idly to the Sides. All this is accompanied with an (inward Sense of Melting and Languor. These

Appearances are always proportioned to the Degree of Beauty in the Object, and of Sensibility in the « Observer. And this Gradation from the highest Pitch of Beauty and Sensibility, even to the lowest

of Mediocrity and Indifference; and their corre• spondent Effects ought to be kept in view, else this

Description will seem exaggerated, which it cer

tainly is not.': Whatever affects us in the above Manner, he proceeds to call Beautiful, in the same Manner as he has said the Sublime will grow on Pain. We agree with him, that the Beautiful must depend on the softer Affections of Love and Pleasure; for what is painful can never be accounted to belong to Beauty : But the Sublime will exist with Beauty, or partial Ugliness, and may be heightened by all our Passions as well as Terror.

Having discussed the Beautiful, our Author attempts to prove, that the Effects of Poetry is not by raising Ideas of Things. I shall begin,' says he, with compound abstract Words, such as Virtue, "Hongur, Persuasion, Docility; of these I am con

vinced, that whatever Power they may have on the Palsions, they do not derive it from any Representation raised in the Mind of the Things for

which they stand.' It is very possible, that on hearing any one of these Words a Man may not instantly have in view all the Ideas that are combined in the complex one: As for Instance, when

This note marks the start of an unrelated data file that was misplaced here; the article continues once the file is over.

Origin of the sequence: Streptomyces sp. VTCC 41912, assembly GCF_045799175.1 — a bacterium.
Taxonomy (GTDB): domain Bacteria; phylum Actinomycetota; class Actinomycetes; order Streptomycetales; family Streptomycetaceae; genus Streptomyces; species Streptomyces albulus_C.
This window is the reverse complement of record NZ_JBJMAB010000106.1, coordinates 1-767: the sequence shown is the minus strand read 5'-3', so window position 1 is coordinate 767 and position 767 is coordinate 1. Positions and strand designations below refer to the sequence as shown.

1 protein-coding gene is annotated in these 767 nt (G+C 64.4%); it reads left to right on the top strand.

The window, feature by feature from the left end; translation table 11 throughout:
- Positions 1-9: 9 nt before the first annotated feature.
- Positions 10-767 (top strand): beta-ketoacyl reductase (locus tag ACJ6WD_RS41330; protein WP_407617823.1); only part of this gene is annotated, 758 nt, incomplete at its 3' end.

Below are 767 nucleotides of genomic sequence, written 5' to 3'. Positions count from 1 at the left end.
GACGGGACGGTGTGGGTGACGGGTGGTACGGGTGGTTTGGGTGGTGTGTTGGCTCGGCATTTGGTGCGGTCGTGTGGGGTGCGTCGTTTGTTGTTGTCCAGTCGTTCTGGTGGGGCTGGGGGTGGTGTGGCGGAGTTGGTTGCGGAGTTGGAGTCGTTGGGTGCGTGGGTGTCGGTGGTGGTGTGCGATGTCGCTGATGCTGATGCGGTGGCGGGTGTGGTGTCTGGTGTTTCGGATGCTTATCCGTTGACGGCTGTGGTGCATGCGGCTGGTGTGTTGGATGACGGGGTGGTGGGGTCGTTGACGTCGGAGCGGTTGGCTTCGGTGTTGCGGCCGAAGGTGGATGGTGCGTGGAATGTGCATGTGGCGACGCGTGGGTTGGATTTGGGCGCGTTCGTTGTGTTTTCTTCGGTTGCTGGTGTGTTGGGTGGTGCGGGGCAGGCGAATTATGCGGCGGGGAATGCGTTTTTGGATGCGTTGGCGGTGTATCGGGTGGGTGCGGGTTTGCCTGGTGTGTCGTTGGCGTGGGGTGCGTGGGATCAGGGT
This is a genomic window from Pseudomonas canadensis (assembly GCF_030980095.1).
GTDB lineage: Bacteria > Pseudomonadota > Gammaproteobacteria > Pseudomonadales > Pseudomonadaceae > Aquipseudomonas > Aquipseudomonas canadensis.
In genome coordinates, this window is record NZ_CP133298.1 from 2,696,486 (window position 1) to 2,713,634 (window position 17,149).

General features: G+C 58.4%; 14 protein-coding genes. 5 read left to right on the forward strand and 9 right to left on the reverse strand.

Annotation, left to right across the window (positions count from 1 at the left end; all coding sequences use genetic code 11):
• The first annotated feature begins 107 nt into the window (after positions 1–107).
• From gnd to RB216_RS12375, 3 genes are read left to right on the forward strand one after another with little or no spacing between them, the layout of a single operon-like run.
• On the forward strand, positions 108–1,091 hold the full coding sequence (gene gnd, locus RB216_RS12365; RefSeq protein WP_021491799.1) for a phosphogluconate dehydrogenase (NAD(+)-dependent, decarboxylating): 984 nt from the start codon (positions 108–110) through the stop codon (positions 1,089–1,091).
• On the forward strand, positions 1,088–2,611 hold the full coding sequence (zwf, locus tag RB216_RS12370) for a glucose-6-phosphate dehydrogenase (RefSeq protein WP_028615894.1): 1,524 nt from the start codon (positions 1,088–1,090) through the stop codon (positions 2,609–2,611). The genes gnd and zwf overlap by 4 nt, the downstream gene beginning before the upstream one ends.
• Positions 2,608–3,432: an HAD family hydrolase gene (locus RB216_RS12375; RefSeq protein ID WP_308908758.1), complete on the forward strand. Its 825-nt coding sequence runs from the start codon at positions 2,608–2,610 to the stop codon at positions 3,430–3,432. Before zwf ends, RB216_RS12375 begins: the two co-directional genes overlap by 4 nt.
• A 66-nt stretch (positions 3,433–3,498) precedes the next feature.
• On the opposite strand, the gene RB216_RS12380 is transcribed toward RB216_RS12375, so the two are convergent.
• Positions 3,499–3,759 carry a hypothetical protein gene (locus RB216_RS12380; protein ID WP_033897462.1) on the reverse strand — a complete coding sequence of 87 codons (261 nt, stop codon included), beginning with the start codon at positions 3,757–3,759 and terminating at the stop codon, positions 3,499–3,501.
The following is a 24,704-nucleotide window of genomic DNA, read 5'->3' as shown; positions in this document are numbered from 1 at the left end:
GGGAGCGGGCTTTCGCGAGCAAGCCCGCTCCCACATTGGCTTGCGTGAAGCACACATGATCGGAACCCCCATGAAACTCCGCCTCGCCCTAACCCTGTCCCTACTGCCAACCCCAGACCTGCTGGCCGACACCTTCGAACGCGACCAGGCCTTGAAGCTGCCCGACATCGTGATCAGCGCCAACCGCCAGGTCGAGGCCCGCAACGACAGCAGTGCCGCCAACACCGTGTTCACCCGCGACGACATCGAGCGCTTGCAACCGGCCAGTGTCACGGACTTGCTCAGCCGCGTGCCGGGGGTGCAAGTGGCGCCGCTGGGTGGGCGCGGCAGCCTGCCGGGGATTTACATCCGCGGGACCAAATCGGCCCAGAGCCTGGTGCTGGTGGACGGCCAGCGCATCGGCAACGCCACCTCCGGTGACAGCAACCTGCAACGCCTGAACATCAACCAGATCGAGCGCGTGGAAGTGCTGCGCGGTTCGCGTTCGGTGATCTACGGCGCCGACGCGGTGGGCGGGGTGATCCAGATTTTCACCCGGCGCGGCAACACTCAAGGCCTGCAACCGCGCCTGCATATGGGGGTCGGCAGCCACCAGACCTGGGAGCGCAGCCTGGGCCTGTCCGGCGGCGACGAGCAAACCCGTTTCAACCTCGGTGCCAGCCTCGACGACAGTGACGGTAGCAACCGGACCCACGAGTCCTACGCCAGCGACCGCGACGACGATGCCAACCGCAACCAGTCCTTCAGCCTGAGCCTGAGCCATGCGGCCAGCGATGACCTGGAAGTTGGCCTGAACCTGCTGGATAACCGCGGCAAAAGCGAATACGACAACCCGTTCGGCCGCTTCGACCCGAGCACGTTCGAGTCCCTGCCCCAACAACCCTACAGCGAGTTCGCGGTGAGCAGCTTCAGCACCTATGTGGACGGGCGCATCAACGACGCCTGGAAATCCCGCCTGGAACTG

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Virțue is named, he may not think of the Relations in which a Man ftands to God, his Neighbour, and himself; but he may have the general Idea of acting uprightly, and that is enough for the Poet's Purpose. If it were true that Words revive the Senfations we originally felt, without recalling the Ideas to our Mind, D-k might be as good a Poet as Akenfide; because he might use all the words that are most apt to affect us, and then he would agitate our Passions as forcibly as a Man of Genius. He who is most picturesque and clearest in his Imagery, is ever stiled the best Poet, because from such a one we see Things clearer, and of course we feel more intensely. It is a Disposition to feel the Force of Words, and to combine the Ideas annexed to them with Quickness that shews one Man's Imagination to be better than another's, and distinguishes the fine Taste from Dullness and Stupidity. Our Author would have Poetry to operate like Music, by Sensation : But he should recollect, that Music has its Effects no otherwise than by an Association of Ideas which it assembles in the Fancy, and by that Means it is that it depresses us with Grief, or inAames with Rage, &c. : The Instance of Blacklock. the blind Poet, Terves only to prove that Poetry may be wrote mechanically, by combining Words' after the Usage of other Writers; though it is not to be doubted but Mr. Blacklock had annexed Ideas of fome Sort in his own Mind to all the visual Objects he mentions. Our Author allows Poetry to be an, imitative Art as far as it describes Manners and Pasfions of Men; but says, descriptive Poetry operates chiefly by Substitution, by Means of Sounds that stand for Things. But all Words are substituted for Things, and there is as much Imitation in describing a Scene in Nature, as in describing the Actions of human Kind; for the Likeness in both Cases is represented to us.